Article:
To create a digital signature and use it along with a message between two clients, Alice and Bob, the following steps are followed:
- The message that has to be digitally signed by Alice is hashed creating a message digest. Hashing is a method employed to maintain data integrity. Hash functions process a message, append a string value to it, and then transform it into a different value, termed the message digest. These functions are irreversible, meaning it's impossible to retrieve the original message from the message digest.
- The message digest is encrypted using Alice's private key, resulting in a digital signature.
- The digital signature is then appended to the message and transmitted to Bob.
- Upon receiving the message, Bob uses Alice's public key to decode the digital signature, producing a message digest.
- Bob also processes the message through hashing, leading to the creation of another message digest.
- If the message digests from steps 4 and 5 match, Bob can confidently ascertain that Alice signed the message and that its content remains unaltered. Any discrepancy in the hash values would indicate that the message was tampered with.
Digital signatures are intended for use in electronic mail, electronic funds transfer, electronic data interchange, software distribution, data storage, and other applications that require data integrity assurance and data origin authentication.
Use case for both asymmetric and symmetric encryption: Messaging applications
In end-to-end encryption, only the data is encrypted. The headers, trailers, and routing information are not. The basis for the end-to-end encryption is the Signal Protocol, designed by Open Whisper Systems. This encryption protocol is crafted to stop third parties and the messaging service provider from accessing the actual content of messages or calls. Additionally, if a user's encryption keys are ever breached, they can't be employed to decrypt messages sent in the past.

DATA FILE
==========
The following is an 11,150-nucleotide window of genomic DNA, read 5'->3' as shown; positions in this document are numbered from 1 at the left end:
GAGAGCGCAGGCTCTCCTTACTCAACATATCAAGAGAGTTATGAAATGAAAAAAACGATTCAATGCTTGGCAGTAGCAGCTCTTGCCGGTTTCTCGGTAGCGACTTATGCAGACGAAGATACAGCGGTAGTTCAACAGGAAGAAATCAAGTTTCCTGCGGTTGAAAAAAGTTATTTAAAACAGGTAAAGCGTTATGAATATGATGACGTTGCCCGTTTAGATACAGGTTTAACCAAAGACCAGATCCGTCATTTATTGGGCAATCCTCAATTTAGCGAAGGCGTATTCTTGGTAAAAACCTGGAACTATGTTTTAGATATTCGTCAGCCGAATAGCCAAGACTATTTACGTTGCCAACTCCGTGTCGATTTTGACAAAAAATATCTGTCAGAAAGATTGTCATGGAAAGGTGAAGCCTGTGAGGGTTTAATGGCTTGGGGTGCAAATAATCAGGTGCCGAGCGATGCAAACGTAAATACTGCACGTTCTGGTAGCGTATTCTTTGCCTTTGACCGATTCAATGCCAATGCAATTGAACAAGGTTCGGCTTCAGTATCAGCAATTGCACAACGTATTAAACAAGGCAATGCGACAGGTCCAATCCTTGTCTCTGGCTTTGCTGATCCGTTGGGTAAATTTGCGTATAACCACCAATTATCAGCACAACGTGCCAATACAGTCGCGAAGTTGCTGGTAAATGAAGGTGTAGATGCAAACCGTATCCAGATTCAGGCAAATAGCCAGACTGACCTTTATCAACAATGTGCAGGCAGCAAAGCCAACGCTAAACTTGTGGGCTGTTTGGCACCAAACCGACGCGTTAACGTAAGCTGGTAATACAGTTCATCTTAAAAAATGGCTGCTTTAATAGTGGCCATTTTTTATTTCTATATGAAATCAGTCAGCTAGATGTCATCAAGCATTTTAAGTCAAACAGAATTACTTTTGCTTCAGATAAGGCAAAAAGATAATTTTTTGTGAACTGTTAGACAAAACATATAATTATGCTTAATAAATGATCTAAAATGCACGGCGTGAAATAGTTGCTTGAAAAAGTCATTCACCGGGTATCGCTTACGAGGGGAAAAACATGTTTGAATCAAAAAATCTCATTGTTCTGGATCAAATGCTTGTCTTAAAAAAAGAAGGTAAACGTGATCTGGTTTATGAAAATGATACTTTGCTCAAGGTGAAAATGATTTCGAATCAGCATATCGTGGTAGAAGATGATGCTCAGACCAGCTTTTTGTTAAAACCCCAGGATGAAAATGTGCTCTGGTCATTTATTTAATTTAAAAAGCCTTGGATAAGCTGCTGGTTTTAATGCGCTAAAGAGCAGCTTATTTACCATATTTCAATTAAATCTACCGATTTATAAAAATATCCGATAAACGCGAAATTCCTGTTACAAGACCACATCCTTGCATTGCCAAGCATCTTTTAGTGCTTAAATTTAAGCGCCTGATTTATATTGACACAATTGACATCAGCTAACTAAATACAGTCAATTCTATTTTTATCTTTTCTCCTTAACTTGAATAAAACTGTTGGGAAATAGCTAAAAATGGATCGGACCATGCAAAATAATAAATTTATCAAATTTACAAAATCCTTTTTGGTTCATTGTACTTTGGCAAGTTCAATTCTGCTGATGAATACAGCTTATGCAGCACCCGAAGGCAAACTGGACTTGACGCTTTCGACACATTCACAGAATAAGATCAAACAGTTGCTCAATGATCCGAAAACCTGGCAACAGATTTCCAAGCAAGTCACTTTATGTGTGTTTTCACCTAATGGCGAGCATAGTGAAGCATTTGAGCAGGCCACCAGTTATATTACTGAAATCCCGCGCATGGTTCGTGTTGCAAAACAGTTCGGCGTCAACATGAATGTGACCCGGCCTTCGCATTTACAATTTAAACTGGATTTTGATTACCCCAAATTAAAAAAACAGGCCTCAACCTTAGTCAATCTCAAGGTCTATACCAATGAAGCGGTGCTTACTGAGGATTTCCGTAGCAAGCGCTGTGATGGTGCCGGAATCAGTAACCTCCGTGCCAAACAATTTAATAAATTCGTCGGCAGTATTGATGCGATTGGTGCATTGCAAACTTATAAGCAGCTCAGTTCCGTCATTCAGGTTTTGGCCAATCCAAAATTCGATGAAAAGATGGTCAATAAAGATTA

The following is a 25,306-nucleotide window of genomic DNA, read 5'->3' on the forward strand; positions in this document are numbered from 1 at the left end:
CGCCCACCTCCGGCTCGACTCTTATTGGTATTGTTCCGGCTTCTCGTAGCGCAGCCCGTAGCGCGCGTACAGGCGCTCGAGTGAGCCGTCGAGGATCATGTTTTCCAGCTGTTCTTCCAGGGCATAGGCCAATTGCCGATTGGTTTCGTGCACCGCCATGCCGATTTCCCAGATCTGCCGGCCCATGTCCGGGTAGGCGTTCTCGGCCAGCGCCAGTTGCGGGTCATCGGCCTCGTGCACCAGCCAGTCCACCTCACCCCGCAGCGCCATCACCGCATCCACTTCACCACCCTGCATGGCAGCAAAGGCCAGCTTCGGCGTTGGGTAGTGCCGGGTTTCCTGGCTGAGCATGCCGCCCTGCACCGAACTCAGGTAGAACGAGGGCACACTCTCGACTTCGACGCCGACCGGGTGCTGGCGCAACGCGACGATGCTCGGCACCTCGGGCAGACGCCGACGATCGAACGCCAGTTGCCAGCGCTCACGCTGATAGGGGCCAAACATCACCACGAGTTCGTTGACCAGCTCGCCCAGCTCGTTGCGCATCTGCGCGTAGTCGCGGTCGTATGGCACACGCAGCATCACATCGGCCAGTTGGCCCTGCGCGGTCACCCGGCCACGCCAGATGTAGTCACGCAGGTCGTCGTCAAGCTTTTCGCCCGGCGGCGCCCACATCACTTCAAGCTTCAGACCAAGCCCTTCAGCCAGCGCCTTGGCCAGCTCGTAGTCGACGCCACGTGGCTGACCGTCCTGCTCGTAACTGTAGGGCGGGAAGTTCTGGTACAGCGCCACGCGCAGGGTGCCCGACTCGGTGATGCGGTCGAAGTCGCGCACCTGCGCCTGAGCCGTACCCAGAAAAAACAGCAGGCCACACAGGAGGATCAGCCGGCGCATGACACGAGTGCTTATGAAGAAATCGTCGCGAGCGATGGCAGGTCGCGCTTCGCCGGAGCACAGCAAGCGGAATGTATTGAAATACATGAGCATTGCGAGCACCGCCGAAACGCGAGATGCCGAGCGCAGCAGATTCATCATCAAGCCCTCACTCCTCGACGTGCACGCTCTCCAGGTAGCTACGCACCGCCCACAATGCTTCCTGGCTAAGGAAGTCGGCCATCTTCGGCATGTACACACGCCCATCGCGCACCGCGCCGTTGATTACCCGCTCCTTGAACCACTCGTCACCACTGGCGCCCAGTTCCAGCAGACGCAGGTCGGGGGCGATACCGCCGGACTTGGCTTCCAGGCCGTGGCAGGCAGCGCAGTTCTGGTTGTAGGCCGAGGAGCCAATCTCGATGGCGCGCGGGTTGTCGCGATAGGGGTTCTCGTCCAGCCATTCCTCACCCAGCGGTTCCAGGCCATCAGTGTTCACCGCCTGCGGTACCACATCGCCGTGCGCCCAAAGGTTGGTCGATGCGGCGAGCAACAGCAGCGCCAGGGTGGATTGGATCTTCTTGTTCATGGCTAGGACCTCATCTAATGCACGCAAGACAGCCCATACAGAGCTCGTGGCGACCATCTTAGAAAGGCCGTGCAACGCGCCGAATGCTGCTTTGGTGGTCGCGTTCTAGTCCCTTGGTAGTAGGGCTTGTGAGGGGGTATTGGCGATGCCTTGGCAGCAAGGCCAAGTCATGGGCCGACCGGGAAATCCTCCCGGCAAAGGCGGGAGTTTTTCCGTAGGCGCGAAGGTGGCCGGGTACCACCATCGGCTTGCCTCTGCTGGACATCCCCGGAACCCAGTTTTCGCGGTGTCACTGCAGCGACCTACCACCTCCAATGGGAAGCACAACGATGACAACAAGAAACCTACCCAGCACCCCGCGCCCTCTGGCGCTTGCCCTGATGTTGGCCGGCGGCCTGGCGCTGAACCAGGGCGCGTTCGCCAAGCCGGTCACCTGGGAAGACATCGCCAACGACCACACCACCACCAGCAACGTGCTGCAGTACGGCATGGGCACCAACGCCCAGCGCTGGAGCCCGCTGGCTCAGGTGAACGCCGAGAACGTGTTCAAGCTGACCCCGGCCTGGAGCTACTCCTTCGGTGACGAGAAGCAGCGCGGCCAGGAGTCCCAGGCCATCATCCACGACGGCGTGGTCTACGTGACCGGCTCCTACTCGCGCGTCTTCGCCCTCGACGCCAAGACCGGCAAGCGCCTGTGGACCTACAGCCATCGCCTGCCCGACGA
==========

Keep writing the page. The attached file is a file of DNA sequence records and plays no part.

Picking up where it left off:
Messaging end-to-end encryption is implemented using both asymmetric and symmetric cryptography. Asymmetric encryption is used to initialize the encrypted conversation between two users, and symmetric encryption is used to for the duration of the communication. The Whatsapp Encryption Overview White Paper provides the details.
Once the application is installed on a user’s smartphone, the public keys of the client are registered with the application server. The private key is not stored in the server and remains secret in the user’s device. The client who wants to initiate a session, retrieves from the Whatsapp server the public keys for the recipient. Using these keys, the initiator encrypts the first message and sends it to the recipient. This message contains the parameters for establishing a symmetric session key. The recipient uses his own private key to decrypt the message. “Once a session has been established, clients exchange messages that are protected with a Message Key using AES256 in CBC mode for encryption and HMAC-SHA256 for authentication.” The encrypted session needs to be re-created only when the device is changed or when the application software is re-installed.